But the town — one of the smallest in Massachusetts and situated at the most remote and least developed corner of the Island — immediately intervened, referring the project to the Martha’s Vineyard Commission for review and filing a request with the federal U.S. District Court to issue an amended final judgment that would acknowledge the tribe’s right to gaming, but also require it to obtain local and state building permits before construction.
After a court hearing before the Hon. Dennis Saylor 4th, the district court agreed. The commission — a state-chartered planning agency with broad powers to review developments — denied the project on the grounds that they did not have sufficient information. The tribe did not participate in the review process.
In the appeal, the commission has filed an amicus brief on the side of the town, contending that they have jurisdiction to review the non-gaming aspects of the project. The tribe has filed a brief countering those claims.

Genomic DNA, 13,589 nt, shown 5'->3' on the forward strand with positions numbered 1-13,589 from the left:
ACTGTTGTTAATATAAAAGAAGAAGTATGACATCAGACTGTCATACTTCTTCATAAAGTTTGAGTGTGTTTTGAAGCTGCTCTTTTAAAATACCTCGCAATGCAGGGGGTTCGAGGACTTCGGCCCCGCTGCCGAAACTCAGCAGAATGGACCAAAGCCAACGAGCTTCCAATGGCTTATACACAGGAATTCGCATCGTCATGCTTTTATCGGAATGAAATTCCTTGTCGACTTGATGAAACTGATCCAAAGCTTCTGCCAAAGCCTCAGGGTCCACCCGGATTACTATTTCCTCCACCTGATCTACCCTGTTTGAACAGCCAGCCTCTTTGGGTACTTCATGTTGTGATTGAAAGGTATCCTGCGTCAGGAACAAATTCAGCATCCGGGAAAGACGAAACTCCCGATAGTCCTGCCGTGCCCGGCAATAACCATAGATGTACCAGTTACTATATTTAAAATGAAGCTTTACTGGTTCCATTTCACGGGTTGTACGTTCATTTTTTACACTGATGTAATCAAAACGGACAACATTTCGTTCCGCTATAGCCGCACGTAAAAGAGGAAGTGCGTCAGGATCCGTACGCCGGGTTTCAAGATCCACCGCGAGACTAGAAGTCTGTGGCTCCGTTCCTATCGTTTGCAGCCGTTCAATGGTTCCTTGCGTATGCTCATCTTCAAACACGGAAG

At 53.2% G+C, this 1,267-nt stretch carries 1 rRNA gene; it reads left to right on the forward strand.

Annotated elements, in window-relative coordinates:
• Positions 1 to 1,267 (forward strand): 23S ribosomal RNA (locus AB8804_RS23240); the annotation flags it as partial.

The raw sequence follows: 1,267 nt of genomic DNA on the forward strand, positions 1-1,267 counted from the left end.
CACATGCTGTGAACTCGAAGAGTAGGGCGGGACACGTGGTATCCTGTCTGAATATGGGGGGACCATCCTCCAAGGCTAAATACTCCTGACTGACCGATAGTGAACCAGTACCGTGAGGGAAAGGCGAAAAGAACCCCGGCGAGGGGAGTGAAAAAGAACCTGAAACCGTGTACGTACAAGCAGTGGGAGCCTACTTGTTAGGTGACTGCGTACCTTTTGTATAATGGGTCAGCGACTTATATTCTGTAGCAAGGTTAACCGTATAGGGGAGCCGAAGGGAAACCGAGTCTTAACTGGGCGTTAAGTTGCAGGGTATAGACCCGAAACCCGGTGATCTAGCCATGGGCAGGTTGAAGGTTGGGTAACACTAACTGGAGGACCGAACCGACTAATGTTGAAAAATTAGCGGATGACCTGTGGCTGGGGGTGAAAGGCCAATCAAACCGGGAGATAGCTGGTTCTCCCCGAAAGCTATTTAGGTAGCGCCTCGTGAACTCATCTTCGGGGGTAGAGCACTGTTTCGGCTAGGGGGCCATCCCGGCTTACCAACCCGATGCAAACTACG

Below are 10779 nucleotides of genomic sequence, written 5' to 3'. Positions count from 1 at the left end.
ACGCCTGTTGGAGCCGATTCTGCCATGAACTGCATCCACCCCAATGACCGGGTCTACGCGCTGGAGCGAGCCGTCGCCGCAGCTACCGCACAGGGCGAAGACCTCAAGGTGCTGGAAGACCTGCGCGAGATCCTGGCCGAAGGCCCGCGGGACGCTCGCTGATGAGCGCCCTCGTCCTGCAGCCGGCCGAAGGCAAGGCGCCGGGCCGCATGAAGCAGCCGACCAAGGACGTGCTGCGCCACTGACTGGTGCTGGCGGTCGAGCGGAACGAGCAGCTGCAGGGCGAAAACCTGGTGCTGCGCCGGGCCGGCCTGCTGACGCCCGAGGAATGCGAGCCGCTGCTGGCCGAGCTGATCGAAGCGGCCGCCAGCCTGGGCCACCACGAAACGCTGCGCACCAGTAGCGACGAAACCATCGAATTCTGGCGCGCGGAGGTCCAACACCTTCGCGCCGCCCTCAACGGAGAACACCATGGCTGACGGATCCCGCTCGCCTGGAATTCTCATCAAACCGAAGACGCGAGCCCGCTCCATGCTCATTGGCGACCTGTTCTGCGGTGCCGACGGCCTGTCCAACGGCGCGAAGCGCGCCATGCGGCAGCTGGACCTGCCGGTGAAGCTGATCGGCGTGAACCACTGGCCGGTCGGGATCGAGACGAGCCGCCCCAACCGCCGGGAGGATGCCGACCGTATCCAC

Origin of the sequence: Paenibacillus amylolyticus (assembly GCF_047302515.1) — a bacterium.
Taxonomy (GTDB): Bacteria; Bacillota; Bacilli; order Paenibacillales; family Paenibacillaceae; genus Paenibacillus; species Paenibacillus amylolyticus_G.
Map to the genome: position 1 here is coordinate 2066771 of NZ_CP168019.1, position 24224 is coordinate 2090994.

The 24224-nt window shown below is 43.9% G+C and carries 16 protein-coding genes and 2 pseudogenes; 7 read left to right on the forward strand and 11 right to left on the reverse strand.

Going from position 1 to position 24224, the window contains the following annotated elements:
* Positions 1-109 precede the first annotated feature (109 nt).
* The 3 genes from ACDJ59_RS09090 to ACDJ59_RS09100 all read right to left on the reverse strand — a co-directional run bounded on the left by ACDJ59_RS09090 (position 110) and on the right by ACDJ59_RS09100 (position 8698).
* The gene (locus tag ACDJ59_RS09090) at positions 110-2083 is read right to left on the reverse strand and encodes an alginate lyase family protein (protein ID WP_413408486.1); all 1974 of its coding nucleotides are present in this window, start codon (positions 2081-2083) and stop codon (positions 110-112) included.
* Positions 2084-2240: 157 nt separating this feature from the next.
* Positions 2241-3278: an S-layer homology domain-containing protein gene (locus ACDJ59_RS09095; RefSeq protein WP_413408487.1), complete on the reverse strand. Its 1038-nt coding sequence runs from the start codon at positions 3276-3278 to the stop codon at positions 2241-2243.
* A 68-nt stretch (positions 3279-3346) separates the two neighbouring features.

Meanwhile, construction on the project has ground to a halt.
The site has lain dormant for nearly an entire year, fenced-off from the road and strewn with a spattering of “no trespassing” signs. Black mesh netting covers part of the chicken wire. And an oval-shaped fence outlines the location of the proposed bingo hall, near a grouping of what appear to be temporary construction trailers.
The Wampanoag tribe has approximately 1,200 active members, according to its website — around 300 of whom live on-Island. Relations between the town and tribe have cooled dramatically since the bingo hall litigation began. While the two parties remain inextricably connected, with tribal members serving as town administrator, chief of police and on the town board of selectmen, many of those tribe members have expressed vociferous concern about the gaming development.